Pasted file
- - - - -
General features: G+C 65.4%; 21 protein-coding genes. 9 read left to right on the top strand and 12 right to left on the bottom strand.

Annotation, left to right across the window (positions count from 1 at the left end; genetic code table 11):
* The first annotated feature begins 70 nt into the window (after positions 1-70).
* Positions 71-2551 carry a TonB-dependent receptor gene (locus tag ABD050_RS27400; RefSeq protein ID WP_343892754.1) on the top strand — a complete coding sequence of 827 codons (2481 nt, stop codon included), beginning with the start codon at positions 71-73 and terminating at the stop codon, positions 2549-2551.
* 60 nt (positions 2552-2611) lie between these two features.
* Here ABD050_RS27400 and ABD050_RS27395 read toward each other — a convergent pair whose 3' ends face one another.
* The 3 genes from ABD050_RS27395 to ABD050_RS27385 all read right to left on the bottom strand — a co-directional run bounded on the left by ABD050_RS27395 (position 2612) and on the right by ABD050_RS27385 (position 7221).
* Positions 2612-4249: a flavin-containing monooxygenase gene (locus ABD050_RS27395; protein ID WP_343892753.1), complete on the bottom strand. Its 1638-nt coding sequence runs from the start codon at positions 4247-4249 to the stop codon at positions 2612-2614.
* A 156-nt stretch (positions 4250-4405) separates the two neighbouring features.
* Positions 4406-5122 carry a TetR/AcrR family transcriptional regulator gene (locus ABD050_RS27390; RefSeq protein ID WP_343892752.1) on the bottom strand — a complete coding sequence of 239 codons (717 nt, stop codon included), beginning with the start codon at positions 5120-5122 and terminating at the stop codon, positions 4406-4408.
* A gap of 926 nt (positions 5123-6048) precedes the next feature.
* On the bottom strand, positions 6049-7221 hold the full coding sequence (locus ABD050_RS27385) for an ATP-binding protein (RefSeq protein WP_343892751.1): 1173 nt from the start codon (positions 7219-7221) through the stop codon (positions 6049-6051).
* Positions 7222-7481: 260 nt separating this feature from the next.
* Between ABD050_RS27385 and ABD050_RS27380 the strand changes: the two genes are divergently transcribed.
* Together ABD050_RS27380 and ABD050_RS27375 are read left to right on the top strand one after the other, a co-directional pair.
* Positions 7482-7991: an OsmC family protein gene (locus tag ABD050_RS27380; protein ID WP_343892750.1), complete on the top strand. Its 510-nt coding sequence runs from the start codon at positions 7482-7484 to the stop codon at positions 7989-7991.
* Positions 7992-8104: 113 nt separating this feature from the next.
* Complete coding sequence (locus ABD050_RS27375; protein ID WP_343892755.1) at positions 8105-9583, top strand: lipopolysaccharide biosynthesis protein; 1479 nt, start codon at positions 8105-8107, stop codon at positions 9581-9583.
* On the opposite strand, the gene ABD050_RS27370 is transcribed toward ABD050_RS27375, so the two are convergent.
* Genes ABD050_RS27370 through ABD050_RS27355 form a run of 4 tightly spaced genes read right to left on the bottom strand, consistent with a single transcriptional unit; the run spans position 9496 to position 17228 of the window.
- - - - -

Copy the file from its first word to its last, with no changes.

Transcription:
General features: G+C 65.4%; 21 protein-coding genes. 9 read left to right on the top strand and 12 right to left on the bottom strand.

Annotation, left to right across the window (positions count from 1 at the left end; genetic code table 11):
* The first annotated feature begins 70 nt into the window (after positions 1-70).
* Positions 71-2551 carry a TonB-dependent receptor gene (locus tag ABD050_RS27400; RefSeq protein ID WP_343892754.1) on the top strand — a complete coding sequence of 827 codons (2481 nt, stop codon included), beginning with the start codon at positions 71-73 and terminating at the stop codon, positions 2549-2551.
* 60 nt (positions 2552-2611) lie between these two features.
* Here ABD050_RS27400 and ABD050_RS27395 read toward each other — a convergent pair whose 3' ends face one another.
* The 3 genes from ABD050_RS27395 to ABD050_RS27385 all read right to left on the bottom strand — a co-directional run bounded on the left by ABD050_RS27395 (position 2612) and on the right by ABD050_RS27385 (position 7221).
* Positions 2612-4249: a flavin-containing monooxygenase gene (locus ABD050_RS27395; protein ID WP_343892753.1), complete on the bottom strand. Its 1638-nt coding sequence runs from the start codon at positions 4247-4249 to the stop codon at positions 2612-2614.
* A 156-nt stretch (positions 4250-4405) separates the two neighbouring features.
* Positions 4406-5122 carry a TetR/AcrR family transcriptional regulator gene (locus ABD050_RS27390; RefSeq protein ID WP_343892752.1) on the bottom strand — a complete coding sequence of 239 codons (717 nt, stop codon included), beginning with the start codon at positions 5120-5122 and terminating at the stop codon, positions 4406-4408.
* A gap of 926 nt (positions 5123-6048) precedes the next feature.
* On the bottom strand, positions 6049-7221 hold the full coding sequence (locus ABD050_RS27385) for an ATP-binding protein (RefSeq protein WP_343892751.1): 1173 nt from the start codon (positions 7219-7221) through the stop codon (positions 6049-6051).
* Positions 7222-7481: 260 nt separating this feature from the next.
* Between ABD050_RS27385 and ABD050_RS27380 the strand changes: the two genes are divergently transcribed.
* Together ABD050_RS27380 and ABD050_RS27375 are read left to right on the top strand one after the other, a co-directional pair.
* Positions 7482-7991: an OsmC family protein gene (locus tag ABD050_RS27380; protein ID WP_343892750.1), complete on the top strand. Its 510-nt coding sequence runs from the start codon at positions 7482-7484 to the stop codon at positions 7989-7991.
* Positions 7992-8104: 113 nt separating this feature from the next.
* Complete coding sequence (locus ABD050_RS27375; protein ID WP_343892755.1) at positions 8105-9583, top strand: lipopolysaccharide biosynthesis protein; 1479 nt, start codon at positions 8105-8107, stop codon at positions 9581-9583.
* On the opposite strand, the gene ABD050_RS27370 is transcribed toward ABD050_RS27375, so the two are convergent.
* Genes ABD050_RS27370 through ABD050_RS27355 form a run of 4 tightly spaced genes read right to left on the bottom strand, consistent with a single transcriptional unit; the run spans position 9496 to position 17228 of the window.